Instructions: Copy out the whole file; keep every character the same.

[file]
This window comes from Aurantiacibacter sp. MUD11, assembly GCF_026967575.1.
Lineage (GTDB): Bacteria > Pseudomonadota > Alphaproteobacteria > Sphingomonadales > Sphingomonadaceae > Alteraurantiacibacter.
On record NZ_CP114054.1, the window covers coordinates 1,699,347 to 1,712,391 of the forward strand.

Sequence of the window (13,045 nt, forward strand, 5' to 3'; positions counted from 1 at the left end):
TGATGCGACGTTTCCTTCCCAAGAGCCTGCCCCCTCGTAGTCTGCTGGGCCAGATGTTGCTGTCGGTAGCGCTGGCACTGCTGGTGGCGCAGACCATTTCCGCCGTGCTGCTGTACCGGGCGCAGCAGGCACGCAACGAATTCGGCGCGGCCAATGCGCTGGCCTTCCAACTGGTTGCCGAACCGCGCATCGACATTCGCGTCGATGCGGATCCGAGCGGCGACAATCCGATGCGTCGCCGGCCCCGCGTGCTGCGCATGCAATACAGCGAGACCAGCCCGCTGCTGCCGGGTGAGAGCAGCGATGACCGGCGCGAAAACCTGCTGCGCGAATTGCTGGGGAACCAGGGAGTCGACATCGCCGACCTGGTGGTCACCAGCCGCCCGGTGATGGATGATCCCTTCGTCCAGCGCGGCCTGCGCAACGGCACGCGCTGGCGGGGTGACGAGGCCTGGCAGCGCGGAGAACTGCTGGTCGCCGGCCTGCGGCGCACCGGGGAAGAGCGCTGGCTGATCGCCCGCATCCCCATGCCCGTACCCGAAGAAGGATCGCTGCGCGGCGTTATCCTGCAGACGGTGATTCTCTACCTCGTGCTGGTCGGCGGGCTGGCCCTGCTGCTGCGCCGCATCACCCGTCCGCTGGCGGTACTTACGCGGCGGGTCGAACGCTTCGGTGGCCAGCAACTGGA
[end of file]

This window comes from Aurantiacibacter sp. MUD11, assembly GCF_026967575.1.
Lineage (GTDB): Bacteria > Pseudomonadota > Alphaproteobacteria > Sphingomonadales > Sphingomonadaceae > Alteraurantiacibacter.
On record NZ_CP114054.1, the window covers coordinates 1,699,347 to 1,712,391 of the forward strand.

Sequence of the window (13,045 nt, forward strand, 5' to 3'; positions counted from 1 at the left end):
TGATGCGACGTTTCCTTCCCAAGAGCCTGCCCCCTCGTAGTCTGCTGGGCCAGATGTTGCTGTCGGTAGCGCTGGCACTGCTGGTGGCGCAGACCATTTCCGCCGTGCTGCTGTACCGGGCGCAGCAGGCACGCAACGAATTCGGCGCGGCCAATGCGCTGGCCTTCCAACTGGTTGCCGAACCGCGCATCGACATTCGCGTCGATGCGGATCCGAGCGGCGACAATCCGATGCGTCGCCGGCCCCGCGTGCTGCGCATGCAATACAGCGAGACCAGCCCGCTGCTGCCGGGTGAGAGCAGCGATGACCGGCGCGAAAACCTGCTGCGCGAATTGCTGGGGAACCAGGGAGTCGACATCGCCGACCTGGTGGTCACCAGCCGCCCGGTGATGGATGATCCCTTCGTCCAGCGCGGCCTGCGCAACGGCACGCGCTGGCGGGGTGACGAGGCCTGGCAGCGCGGAGAACTGCTGGTCGCCGGCCTGCGGCGCACCGGGGAAGAGCGCTGGCTGATCGCCCGCATCCCCATGCCCGTACCCGAAGAAGGATCGCTGCGCGGCGTTATCCTGCAGACGGTGATTCTCTACCTCGTGCTGGTCGGCGGGCTGGCCCTGCTGCTGCGCCGCATCACCCGTCCGCTGGCGGTACTTACGCGGCGGGTCGAACGCTTCGGTGGCCAGCAACTGGA